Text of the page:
Please do note, all our trekking itineraries incorporate an adequate number of acclimatization days. You will get an extra day’s rest at a lower elevation to prepare your body for a walk-up in the higher reaches.
AMS or Acute Mountain Sickness usually occurs due to the lack of oxygen in the atmosphere in high altitudes. Our body is not used to walking in high altitude and it requires a lot of time to adapt to thin air in the mountains. Technically there is no way of stopping AMS but you can surely prevent it by following the given tips:
We would recommend all our clients to purchase travel insurance before booking any of our treks. Trust us you will have a pleasant holiday knowing that you have a good insurance cover. In the event of any sickness or injury, while trekking in the mountains, the cost of emergency treatment and evacuation will be considerable. Therefore, traveling with an insurance cover is strongly recommended for everyone who signs up for any of our trips. But be careful while choosing a policy as some policies makes special exceptions for adventure travel.
Do read the fine print. Before buying insurance make sure your insurance company is aware of your travel itinerary and is agreeable to cover all activities being undertaken during the trip. Such as if you are planning to trek or climb (mountaineering expedition) in the Himalayas, your insurance must cover emergency air ambulance/helicopter rescue including medical expenses. For a group tour in an urban area, insurance cover of air ambulance or helicopter rescue is not mandatory. While booking a trip with us you need to send us a copy of your insurance policy (e.g. your insurance certificate) or carry it with you while you come for the trip.
No, you cannot get insurance in Nepal. Please also note that Mountain Hike Nepal does not arrange or sell insurance.
The Annapurna Sanctuary Trek takes 7-11 days, based on your route and hiking days. The route shown here takes 11 days from Nayapul (one an hour drive from Pokhara) to Ghorepani and the popular PoonHill viewpoint.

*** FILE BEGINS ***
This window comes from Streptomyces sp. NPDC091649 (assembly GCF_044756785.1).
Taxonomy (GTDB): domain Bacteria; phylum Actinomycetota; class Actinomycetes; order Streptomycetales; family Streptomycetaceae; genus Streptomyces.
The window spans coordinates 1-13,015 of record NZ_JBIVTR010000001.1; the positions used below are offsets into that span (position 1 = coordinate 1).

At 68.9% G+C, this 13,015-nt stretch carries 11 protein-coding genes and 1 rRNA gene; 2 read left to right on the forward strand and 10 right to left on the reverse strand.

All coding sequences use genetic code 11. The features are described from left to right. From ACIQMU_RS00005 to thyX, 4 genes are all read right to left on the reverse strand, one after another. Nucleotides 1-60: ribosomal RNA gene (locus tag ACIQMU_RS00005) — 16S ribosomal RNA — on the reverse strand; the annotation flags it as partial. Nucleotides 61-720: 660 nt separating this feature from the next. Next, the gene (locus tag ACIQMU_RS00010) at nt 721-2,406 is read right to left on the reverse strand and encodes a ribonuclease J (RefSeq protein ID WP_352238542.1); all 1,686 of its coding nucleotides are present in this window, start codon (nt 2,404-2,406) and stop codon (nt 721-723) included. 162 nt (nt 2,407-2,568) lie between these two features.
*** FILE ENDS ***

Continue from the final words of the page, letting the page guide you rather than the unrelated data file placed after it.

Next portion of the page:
The Annapurna Base Camp Trek trail includes about 115 km and you’ll walk 10-20 km a day. This route is famous and is regularly filled with worldwide trekkers. Trekking routes on this journey are easy.
Reaching Nayapul (starting point to ABC Trek) from Pokhara takes about 2 hours of drive. If you’re beginning the trip from Kathmandu, you can either drive or fly to Pokhara. Taking a tourist bus from Kathmandu takes about 7 hours to reach Pokhara and 25 minutes by flight.
Post-monsoon and pre-monsoon are the best time in Nepal, i.e. March to May in spring and September to November in the autumn before the harsh winter is the perfect time to walk to Annapurna Base Camp when the view of the 10th highest peak in the world and its neighboring mountain is at its finest.
Annapurna base camp trek is possible even in winter (December to February), but, in case of heavy snowfall due to the possibility of an avalanche, the normal trekking trails leading to ABC may change. Though winter provides great weather, chances of temperature falling below the freezing point are probable. To catch Annapurna’s stunning beauty in winter, one should be well-equipped with winter equipment and mentally well prepared to face the worst chill weather situation.